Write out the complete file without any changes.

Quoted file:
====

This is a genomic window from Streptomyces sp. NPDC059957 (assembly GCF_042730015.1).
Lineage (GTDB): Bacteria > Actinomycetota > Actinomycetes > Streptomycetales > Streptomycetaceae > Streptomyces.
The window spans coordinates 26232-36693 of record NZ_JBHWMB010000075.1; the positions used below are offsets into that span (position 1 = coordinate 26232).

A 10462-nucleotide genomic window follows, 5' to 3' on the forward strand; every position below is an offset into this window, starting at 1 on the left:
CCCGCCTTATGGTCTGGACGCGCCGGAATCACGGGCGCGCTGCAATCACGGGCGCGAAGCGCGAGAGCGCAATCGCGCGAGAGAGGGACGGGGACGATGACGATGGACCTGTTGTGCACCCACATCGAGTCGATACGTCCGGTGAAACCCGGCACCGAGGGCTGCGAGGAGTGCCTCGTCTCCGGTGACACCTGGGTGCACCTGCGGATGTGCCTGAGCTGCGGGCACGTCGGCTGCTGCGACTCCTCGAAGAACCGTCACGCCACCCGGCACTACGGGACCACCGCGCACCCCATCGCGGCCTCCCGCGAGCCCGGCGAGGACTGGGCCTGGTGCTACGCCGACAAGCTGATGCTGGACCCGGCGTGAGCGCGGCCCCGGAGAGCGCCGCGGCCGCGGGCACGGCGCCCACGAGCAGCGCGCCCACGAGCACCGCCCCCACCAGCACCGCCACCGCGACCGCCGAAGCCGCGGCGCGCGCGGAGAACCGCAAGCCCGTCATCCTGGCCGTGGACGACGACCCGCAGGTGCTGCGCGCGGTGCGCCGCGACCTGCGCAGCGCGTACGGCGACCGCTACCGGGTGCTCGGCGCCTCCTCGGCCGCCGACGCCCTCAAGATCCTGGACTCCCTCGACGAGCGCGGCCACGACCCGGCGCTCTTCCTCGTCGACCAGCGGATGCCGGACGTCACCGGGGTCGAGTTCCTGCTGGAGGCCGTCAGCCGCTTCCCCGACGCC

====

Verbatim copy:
This is a genomic window from Streptomyces sp. NPDC059957 (assembly GCF_042730015.1).
Lineage (GTDB): Bacteria > Actinomycetota > Actinomycetes > Streptomycetales > Streptomycetaceae > Streptomyces.
The window spans coordinates 26232-36693 of record NZ_JBHWMB010000075.1; the positions used below are offsets into that span (position 1 = coordinate 26232).

A 10462-nucleotide genomic window follows, 5' to 3' on the forward strand; every position below is an offset into this window, starting at 1 on the left:
CCCGCCTTATGGTCTGGACGCGCCGGAATCACGGGCGCGCTGCAATCACGGGCGCGAAGCGCGAGAGCGCAATCGCGCGAGAGAGGGACGGGGACGATGACGATGGACCTGTTGTGCACCCACATCGAGTCGATACGTCCGGTGAAACCCGGCACCGAGGGCTGCGAGGAGTGCCTCGTCTCCGGTGACACCTGGGTGCACCTGCGGATGTGCCTGAGCTGCGGGCACGTCGGCTGCTGCGACTCCTCGAAGAACCGTCACGCCACCCGGCACTACGGGACCACCGCGCACCCCATCGCGGCCTCCCGCGAGCCCGGCGAGGACTGGGCCTGGTGCTACGCCGACAAGCTGATGCTGGACCCGGCGTGAGCGCGGCCCCGGAGAGCGCCGCGGCCGCGGGCACGGCGCCCACGAGCAGCGCGCCCACGAGCACCGCCCCCACCAGCACCGCCACCGCGACCGCCGAAGCCGCGGCGCGCGCGGAGAACCGCAAGCCCGTCATCCTGGCCGTGGACGACGACCCGCAGGTGCTGCGCGCGGTGCGCCGCGACCTGCGCAGCGCGTACGGCGACCGCTACCGGGTGCTCGGCGCCTCCTCGGCCGCCGACGCCCTCAAGATCCTGGACTCCCTCGACGAGCGCGGCCACGACCCGGCGCTCTTCCTCGTCGACCAGCGGATGCCGGACGTCACCGGGGTCGAGTTCCTGCTGGAGGCCGTCAGCCGCTTCCCCGACGCC